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This is absolutely the last Robin Cook book I will read - at least the last one in the Jack Stapleton / Laurie Montgomery series. These characters are awful, and there's nothing thrilling about the storyline. You know the premise right from the start, so the book is simply a slow and painful description of how two ridiculously unbelievable characters manage to ignore all common sense and reality to solve the "mystery" while managing to put themselves into, and then miraculously squeak right out of, mortal danger. No thanks, not for me. I'd rather read the phone book. I desperately miss books like Toxin, Coma and Outbreak. I will gladly be an outlier; it floors me how highly rated this book is.

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Robin Cook hits it out of the park again with the latest installment in the Jack Stapleton & Laurie Montgomery series! I love their relationship - how real and loving it is. This book kept you in suspense right up to the end! With Jack saving the day, again! I can't wait for the next book!


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So exciting to be meeting up again with Jack and Laurie. They are two of my favorite characters.

Without giving away any spoilers… the main focus of this novel is investigating a manner of death on several victims believed to be suicides.

Meet Ryan Sullivan , a pathology resident whom is not enthusiastic about performing autopsies. Long story short…he has found that the manner of death was not suicide. It was revealed by Ryan that a cancer diagnostic company had a hand in the victims demise.

Once again, Dr. Cook has hit it out of the park. Not only are his novels entertaining but educational as well.

I’ve been a fan since he penned “Coma” and will be his #1 fan as long as possible.

Did I mention there was a twist at the end? Guess you’ll just need to read it to find out!!!

Thank you, Dr. Cook and NetGalley for the opportunity to read and review another wonderful novel.

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I'm a big fan of medical mysteries and I think I've read just about everything Robin Cook has published. I like the Jack and Laurie team and I thought that this latest book was particularly clever and engaging. As I read, I could practically see the matrix forming in my head and how the pieces would all fit together. Fittingly, there were surprises I didn't anticipate. I will look forward to the next book.

Thank you to NetGalley for an advance copy of this book. I think Cook is at the top of his game with this one!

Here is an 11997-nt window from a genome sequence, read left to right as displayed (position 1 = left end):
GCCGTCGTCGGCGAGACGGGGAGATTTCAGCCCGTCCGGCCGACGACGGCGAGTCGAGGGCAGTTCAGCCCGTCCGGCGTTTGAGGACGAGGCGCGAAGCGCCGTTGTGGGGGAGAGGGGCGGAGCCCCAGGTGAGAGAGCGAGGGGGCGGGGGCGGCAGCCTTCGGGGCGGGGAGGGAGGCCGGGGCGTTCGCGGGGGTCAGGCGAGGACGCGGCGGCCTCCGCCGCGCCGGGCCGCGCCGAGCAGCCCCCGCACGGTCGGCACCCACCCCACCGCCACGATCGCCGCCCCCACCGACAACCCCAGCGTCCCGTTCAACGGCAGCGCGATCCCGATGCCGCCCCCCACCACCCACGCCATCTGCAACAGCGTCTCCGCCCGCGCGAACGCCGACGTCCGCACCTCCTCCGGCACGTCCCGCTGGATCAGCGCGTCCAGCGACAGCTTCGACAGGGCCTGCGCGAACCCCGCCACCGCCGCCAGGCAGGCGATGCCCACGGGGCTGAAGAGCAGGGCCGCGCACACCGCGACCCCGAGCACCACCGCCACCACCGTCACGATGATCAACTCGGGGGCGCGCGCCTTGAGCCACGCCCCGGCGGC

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Robin Cook always delivers on the medical mystery/thriller front. I definitely enjoyed this much like I did his previous work. It's definitely fun to come back to his repeating characters as well. For this one, I wasn't the biggest fan of the ending but I still found it enjoyable.

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Many thanks to NetGalley and Penguin Group Putnam for gifting me a digital ARC of the latest medical thriller by a favorite, Robin Cook - 5 stars!

Dr. Ryan Sullivan is a pathology resident, assigned to the Medical Examiner's Office for a month-long rotation. However, he hates doing autopsies and does everything in his power to get out of them. Chief Medical Examiner, Dr, Laurie Montgomery, has Ryan assist her on a suicide case in hopes of getting him intrigued. It didn't work quite as planned - Ryan still abhors autopsies, but is now engrossed in a research project. There have been a string of suicides with red flags pointing to possible homicides, but not enough evidence to definitively classify them as such. But his research project may put all of them in danger.

This series featuring Laurie Montgomery and her husband, Dr Jack Stapleton, also an ME, have long been one of my favorites. I somehow missed the last few, so definitely have to go back and rectify that. These books can certainly be read as stand alones, but are much better with all the history between the characters. This topic was so intriguing and topical, and I also learned a lot about medical legal investigators. I can't wait for the next book in this series - always highly recommended if you love a medical thriller like I do!